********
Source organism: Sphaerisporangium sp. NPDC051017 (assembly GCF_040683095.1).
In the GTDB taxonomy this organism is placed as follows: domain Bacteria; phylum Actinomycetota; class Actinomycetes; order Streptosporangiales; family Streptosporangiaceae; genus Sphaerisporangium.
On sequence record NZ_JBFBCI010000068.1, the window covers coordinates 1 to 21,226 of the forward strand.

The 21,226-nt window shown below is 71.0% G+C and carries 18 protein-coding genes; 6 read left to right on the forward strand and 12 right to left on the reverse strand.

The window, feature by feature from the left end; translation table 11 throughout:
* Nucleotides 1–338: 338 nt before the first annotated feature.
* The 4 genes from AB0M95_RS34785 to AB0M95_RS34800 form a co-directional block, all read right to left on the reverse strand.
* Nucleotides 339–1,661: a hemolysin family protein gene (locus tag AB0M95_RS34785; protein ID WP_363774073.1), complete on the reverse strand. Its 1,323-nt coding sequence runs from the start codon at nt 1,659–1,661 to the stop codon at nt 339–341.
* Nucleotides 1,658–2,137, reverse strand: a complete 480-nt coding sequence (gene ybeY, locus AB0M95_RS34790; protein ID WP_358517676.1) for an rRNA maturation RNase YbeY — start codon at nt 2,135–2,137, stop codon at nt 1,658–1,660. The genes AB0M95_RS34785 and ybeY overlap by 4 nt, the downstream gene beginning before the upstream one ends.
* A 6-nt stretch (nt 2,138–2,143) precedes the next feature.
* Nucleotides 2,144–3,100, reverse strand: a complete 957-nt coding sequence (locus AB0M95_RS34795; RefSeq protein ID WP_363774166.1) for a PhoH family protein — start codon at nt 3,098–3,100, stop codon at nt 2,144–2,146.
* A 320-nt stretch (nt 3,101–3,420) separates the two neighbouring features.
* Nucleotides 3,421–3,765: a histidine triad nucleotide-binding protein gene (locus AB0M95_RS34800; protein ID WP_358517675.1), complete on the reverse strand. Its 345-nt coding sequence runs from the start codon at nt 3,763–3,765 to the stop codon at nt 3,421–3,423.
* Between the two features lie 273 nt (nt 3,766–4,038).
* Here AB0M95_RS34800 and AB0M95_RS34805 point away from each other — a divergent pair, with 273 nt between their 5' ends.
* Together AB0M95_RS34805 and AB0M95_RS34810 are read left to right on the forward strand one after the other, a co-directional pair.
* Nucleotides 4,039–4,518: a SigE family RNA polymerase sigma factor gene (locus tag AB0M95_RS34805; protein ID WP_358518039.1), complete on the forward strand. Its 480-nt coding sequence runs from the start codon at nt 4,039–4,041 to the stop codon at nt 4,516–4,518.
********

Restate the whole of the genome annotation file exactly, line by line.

Source organism: Sphaerisporangium sp. NPDC051017 (assembly GCF_040683095.1).
In the GTDB taxonomy this organism is placed as follows: domain Bacteria; phylum Actinomycetota; class Actinomycetes; order Streptosporangiales; family Streptosporangiaceae; genus Sphaerisporangium.
On sequence record NZ_JBFBCI010000068.1, the window covers coordinates 1 to 21,226 of the forward strand.

The 21,226-nt window shown below is 71.0% G+C and carries 18 protein-coding genes; 6 read left to right on the forward strand and 12 right to left on the reverse strand.

The window, feature by feature from the left end; translation table 11 throughout:
* Nucleotides 1–338: 338 nt before the first annotated feature.
* The 4 genes from AB0M95_RS34785 to AB0M95_RS34800 form a co-directional block, all read right to left on the reverse strand.
* Nucleotides 339–1,661: a hemolysin family protein gene (locus tag AB0M95_RS34785; protein ID WP_363774073.1), complete on the reverse strand. Its 1,323-nt coding sequence runs from the start codon at nt 1,659–1,661 to the stop codon at nt 339–341.
* Nucleotides 1,658–2,137, reverse strand: a complete 480-nt coding sequence (gene ybeY, locus AB0M95_RS34790; protein ID WP_358517676.1) for an rRNA maturation RNase YbeY — start codon at nt 2,135–2,137, stop codon at nt 1,658–1,660. The genes AB0M95_RS34785 and ybeY overlap by 4 nt, the downstream gene beginning before the upstream one ends.
* A 6-nt stretch (nt 2,138–2,143) precedes the next feature.
* Nucleotides 2,144–3,100, reverse strand: a complete 957-nt coding sequence (locus AB0M95_RS34795; RefSeq protein ID WP_363774166.1) for a PhoH family protein — start codon at nt 3,098–3,100, stop codon at nt 2,144–2,146.
* A 320-nt stretch (nt 3,101–3,420) separates the two neighbouring features.
* Nucleotides 3,421–3,765: a histidine triad nucleotide-binding protein gene (locus AB0M95_RS34800; protein ID WP_358517675.1), complete on the reverse strand. Its 345-nt coding sequence runs from the start codon at nt 3,763–3,765 to the stop codon at nt 3,421–3,423.
* Between the two features lie 273 nt (nt 3,766–4,038).
* Here AB0M95_RS34800 and AB0M95_RS34805 point away from each other — a divergent pair, with 273 nt between their 5' ends.
* Together AB0M95_RS34805 and AB0M95_RS34810 are read left to right on the forward strand one after the other, a co-directional pair.
* Nucleotides 4,039–4,518: a SigE family RNA polymerase sigma factor gene (locus tag AB0M95_RS34805; protein ID WP_358518039.1), complete on the forward strand. Its 480-nt coding sequence runs from the start codon at nt 4,039–4,041 to the stop codon at nt 4,516–4,518.